0.0055 H the system will be also stable. Also, the real frequency and the damping ratio are obtained as shown in Table 7.

Volume 5, Issue 9, September 2017 Page 12


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Volume 5, Issue 9, September 2017 ISSN 2321-5984
6.5 Effect of varying rotor inductance on stability
Table 8 gives different values of rotor self inductance and corresponding eigen values of DFIG. When the value of rotor self
inductance is changed to 0.1392 H and 0.0055 H, the integral gain of , = , will be only changed to 1.3212 10
and 17.4719, respectively. From Table 8 it is clear the system for values of between 0.1392 H and 0.0055 H is stable due
to < 0 for locating the eigen values in the left half plane. For more values of greater than 0.1392 H the system will be
unstable. For smaller values of than 0.0055 H the system will be also stable. Also, the real frequency and the damping
ratio are obtained as shown in Table 8.

Table 4: Eigen values of DFIG for different values of R


R = 2.65 10 R = 2.65 10 R = 2.65 10

-0.0148 285.14 45.38 0.0001 -0.3463 310.70 49.45 0.0011 -0.0401 313.80 49.94 0.0001
-0.0148 -285.14 -45.38 0.0001 -0.3463 -310.70 -49.45 0.0011 -0.0401 -313.80 -49.94 0.0001
-287.35 213.16 33.92 0.8032 -199.90 244.27 38.87 0.6333 -199.90 244.27 38.87 0.6333
-287.35 -213.16 -33.92 0.8032 -199.90 -244.27 -38.87 0.6333 -199.90 -244.27 -38.87 0.6333
-199.90 244.27 38.87 0.6333 -225.18 221.94 35.32 0.7122 -218.95 225.40 35.87 0.6968
-199.90 -244.27 -38.87 0.6333 -225.18 -221.94 -35.32 0.7122 -218.95 -225.40 -35.87 0.6968
-241.38 184.40 29.34 0.7946 -223.94 222.26 35.37 0.7098 -222.55 221.97 35.32 0.7080
-241.38 -184.40 -29.34 0.7946 -223.94 -222.26 -35.37 0.7098 -222.55 -221.97 -35.32 0.7080
-22.24 21.97 3.49 0.7113 -22.24 21.97 3.49 0.7113 -22.24 21.97 3.49 0.7113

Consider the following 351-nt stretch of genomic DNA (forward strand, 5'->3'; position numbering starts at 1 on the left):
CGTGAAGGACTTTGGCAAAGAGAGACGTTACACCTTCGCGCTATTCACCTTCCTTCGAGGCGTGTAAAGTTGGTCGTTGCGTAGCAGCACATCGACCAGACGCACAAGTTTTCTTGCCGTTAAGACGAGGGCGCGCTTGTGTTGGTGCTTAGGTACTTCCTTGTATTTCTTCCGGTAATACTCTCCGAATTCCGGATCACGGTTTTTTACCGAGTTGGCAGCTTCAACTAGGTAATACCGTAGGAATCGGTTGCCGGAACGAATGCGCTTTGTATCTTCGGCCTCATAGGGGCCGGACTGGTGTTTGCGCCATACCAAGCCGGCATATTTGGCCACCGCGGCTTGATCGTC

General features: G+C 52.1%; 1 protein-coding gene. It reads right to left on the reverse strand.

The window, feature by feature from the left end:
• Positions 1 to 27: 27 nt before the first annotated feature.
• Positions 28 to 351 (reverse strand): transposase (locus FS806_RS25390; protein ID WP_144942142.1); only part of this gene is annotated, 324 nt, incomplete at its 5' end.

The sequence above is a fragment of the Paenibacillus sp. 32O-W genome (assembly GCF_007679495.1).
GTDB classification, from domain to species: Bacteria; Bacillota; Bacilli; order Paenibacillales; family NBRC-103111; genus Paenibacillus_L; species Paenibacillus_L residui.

-22.24 -21.97 -3.49 0.7113 -22.24 -21.97 -3.49 0.7113 -22.24 -21.97 -3.49 0.7113
-1.72 0 0 1.0000 -0.2823 0 0 1.0000 -0.5165 0 0 1.0000
-0.12 0 0 1.0000 -0.7097 0 0 1.0000 -0.3829 0 0 1.0000
-222.14 222.14 35.35 0.7071 -222.14 222.14 35.35 0.7071 -222.14 222.14 35.35 0.7071
-222.14 -222.14 -35.35 0.7071 -222.14 -222.14 -35.35 0.7071 -222.14 -222.14 -35.35 0.7071

Table 5: Eigen values of DFIG for different values of R


R = 4 R = 2.63 10 R = 2.63 10

-443.15 0 0 1.000 -0.3463 310.70 49.45 0.0011 -0.3451 310.70 49.45 0.0011
-1.673 311.71 49.61 0.0054 -0.3463 -310.70 -49.45 0.0011 -0.3451 -310.70 -49.45 0.0011
-1.673 -311.71 -49.61 0.0054 -199.90 244.27 38.87 0.6333 -199.90 244.27 38.87 0.6333
-199.90 244.27 38.87 0.6333 -199.90 -244.27 -38.87 0.6333 -199.90 -244.27 -38.87 0.6333
-199.90 -244.27 -38.87 0.6333 -225.18 221.94 35.32 0.7122 -225.09 221.76 35.29 0.7124
-226.37 220.32 35.06 0.7166 -225.18 -221.94 -35.32 0.7122 -225.09 -221.76 -35.29 0.7124
-226.37 -220.32 -35.06 0.7166 -223.94 222.26 35.37 0.7098 -224.03 222.58 35.42 0.7094
-22.24 21.97 3.4981 0.7113 -223.94 -222.26 -35.37 0.7098 -224.03 -222.58 -35.42 0.7094
-22.24 -21.97 -3.4981 0.7113 -22.24 21.97 3.49 0.7113 -22.24 21.979 3.498 0.7113
-0.247 14.68 2.3371 0.0168 -22.24 -21.97 -3.49 0.7113 -22.24 -21.979 -3.498 0.7113
-0.247 -14.68 -2.3371 0.0168 -0.2823 0 0 1.0000 -0.7091 0 0 1.0000
-0.2077 0 0 1.000 -0.7097 0 0 1.0000 -0.2824 0 0 1.0000
-222.14 222.14 35.355 0.7071 -222.14 222.14 35.35 0.7071 -222.14 222.14 35.35 0.7071
-222.14 -222.14 -35.355 0.7071 -222.14 -222.14 -35.35 0.7071 -222.14 -222.14 -35.35 0.7071

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Web Site: http://www.ipasj.org/IIJEE/IIJEE.htm
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Volume 5, Issue 9, September 2017 ISSN 2321-5984
Table 6: Eigen values of DFIG for different values of L
L = 2.04749 10 H L = 5.4749 10 H L = 5.4749 10 H

-0.0043 310.607 49.4347 0.0000 -0.3463 310.70 49.45 0.0011 -3.599 311.638 49.598 0.0116
-0.0043 -310.60 -49.434 0.0000 -0.3463 -310.70 -49.45 0.0011 -3.599 -311.63 -49.59 0.0116
-199.90 244.270 38.876 0.6333 -199.90 244.27 38.87 0.6333 -199.90 244.270 38.8768 0.6333
-199.90 -244.27 -38.876 0.6333 -199.90 -244.27 -38.87 0.6333 -199.90 -244.27 -38.876 0.6333
-225.33 222.195 35.363 0.7120 -225.18 221.94 35.32 0.7122 -224.64 221.419 35.240 0.7122
-225.33 -222.19 -35.363 0.7120 -225.18 -221.94 -35.32 0.7122 -224.64 -221.41 -35.240 0.7122
-224.07 221.891 35.3151 0.7106 -223.94 222.26 35.37 0.7098 -221.97 223.896 35.6343 0.7041
-224.07 -221.89 -35.315 0.7106 -223.94 -222.26 -35.37 0.7098 -221.97 -223.89 -35.634 0.7041
-22.24 21.979 3.4981 0.7113 -22.24 21.97 3.49 0.7113 -22.24 21.9792 3.4981 0.7113
-22.24 -21.979 -3.4981 0.7113 -22.24 -21.97 -3.49 0.7113 -22.24 -21.979 -3.4981 0.7113
-0.7097 0 0 1.0000 -0.2823 0 0 1.0000 -0.7085 0 0 1.0000
-0.2822 0 0 1.0000 -0.7097 0 0 1.0000 -0.2828 0 0 1.0000
-222.14 222.14 35.3553 0.7071 -222.14 222.14 35.35 0.7071 -222.14 222.144 35.3553 0.7071
-222.14 -222.14 -35.355 0.7071 -222.14 -222.14 -35.35 0.7071 -222.14 -222.14 -35.355 0.7071

Table 7: Eigen values of DFIG for different values of L


L = 0.0223 H L = 0.0056 H L = 0.0055 H